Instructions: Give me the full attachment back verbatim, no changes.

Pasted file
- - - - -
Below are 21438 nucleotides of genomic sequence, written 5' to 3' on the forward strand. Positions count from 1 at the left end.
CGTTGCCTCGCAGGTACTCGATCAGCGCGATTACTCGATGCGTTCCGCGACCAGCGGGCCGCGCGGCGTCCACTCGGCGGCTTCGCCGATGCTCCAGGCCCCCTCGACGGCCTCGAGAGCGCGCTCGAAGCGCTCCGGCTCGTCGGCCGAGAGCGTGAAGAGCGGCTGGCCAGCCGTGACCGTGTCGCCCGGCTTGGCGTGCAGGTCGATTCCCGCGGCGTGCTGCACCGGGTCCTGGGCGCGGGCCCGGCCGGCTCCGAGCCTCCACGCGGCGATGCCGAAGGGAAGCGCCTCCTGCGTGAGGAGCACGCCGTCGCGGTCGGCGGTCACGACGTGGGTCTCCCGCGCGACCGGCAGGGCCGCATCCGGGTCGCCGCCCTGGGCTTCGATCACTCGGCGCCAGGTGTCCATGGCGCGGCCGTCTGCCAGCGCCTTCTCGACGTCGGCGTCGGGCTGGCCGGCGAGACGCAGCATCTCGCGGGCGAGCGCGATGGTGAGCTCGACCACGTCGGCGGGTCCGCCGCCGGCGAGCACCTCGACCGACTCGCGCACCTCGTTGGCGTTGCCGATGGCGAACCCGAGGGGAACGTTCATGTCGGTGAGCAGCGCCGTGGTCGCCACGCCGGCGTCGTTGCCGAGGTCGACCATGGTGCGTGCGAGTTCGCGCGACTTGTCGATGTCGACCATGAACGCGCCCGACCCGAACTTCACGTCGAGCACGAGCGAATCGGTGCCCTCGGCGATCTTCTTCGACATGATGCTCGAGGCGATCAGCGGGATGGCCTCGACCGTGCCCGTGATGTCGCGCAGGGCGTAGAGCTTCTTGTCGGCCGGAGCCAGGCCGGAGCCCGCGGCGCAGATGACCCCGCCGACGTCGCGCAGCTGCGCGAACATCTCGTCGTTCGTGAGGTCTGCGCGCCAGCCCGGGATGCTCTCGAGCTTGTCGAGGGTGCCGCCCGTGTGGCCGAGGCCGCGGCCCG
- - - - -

Below are 21438 nucleotides of genomic sequence, written 5' to 3' on the forward strand. Positions count from 1 at the left end.
CGTTGCCTCGCAGGTACTCGATCAGCGCGATTACTCGATGCGTTCCGCGACCAGCGGGCCGCGCGGCGTCCACTCGGCGGCTTCGCCGATGCTCCAGGCCCCCTCGACGGCCTCGAGAGCGCGCTCGAAGCGCTCCGGCTCGTCGGCCGAGAGCGTGAAGAGCGGCTGGCCAGCCGTGACCGTGTCGCCCGGCTTGGCGTGCAGGTCGATTCCCGCGGCGTGCTGCACCGGGTCCTGGGCGCGGGCCCGGCCGGCTCCGAGCCTCCACGCGGCGATGCCGAAGGGAAGCGCCTCCTGCGTGAGGAGCACGCCGTCGCGGTCGGCGGTCACGACGTGGGTCTCCCGCGCGACCGGCAGGGCCGCATCCGGGTCGCCGCCCTGGGCTTCGATCACTCGGCGCCAGGTGTCCATGGCGCGGCCGTCTGCCAGCGCCTTCTCGACGTCGGCGTCGGGCTGGCCGGCGAGACGCAGCATCTCGCGGGCGAGCGCGATGGTGAGCTCGACCACGTCGGCGGGTCCGCCGCCGGCGAGCACCTCGACCGACTCGCGCACCTCGTTGGCGTTGCCGATGGCGAACCCGAGGGGAACGTTCATGTCGGTGAGCAGCGCCGTGGTCGCCACGCCGGCGTCGTTGCCGAGGTCGACCATGGTGCGTGCGAGTTCGCGCGACTTGTCGATGTCGACCATGAACGCGCCCGACCCGAACTTCACGTCGAGCACGAGCGAATCGGTGCCCTCGGCGATCTTCTTCGACATGATGCTCGAGGCGATCAGCGGGATGGCCTCGACCGTGCCCGTGATGTCGCGCAGGGCGTAGAGCTTCTTGTCGGCCGGAGCCAGGCCGGAGCCCGCGGCGCAGATGACCCCGCCGACGTCGCGCAGCTGCGCGAACATCTCGTCGTTCGTGAGGTCTGCGCGCCAGCCCGGGATGCTCTCGAGCTTGTCGAGGGTGCCGCCCGTGTGGCCGAGGCCGCGGCCCG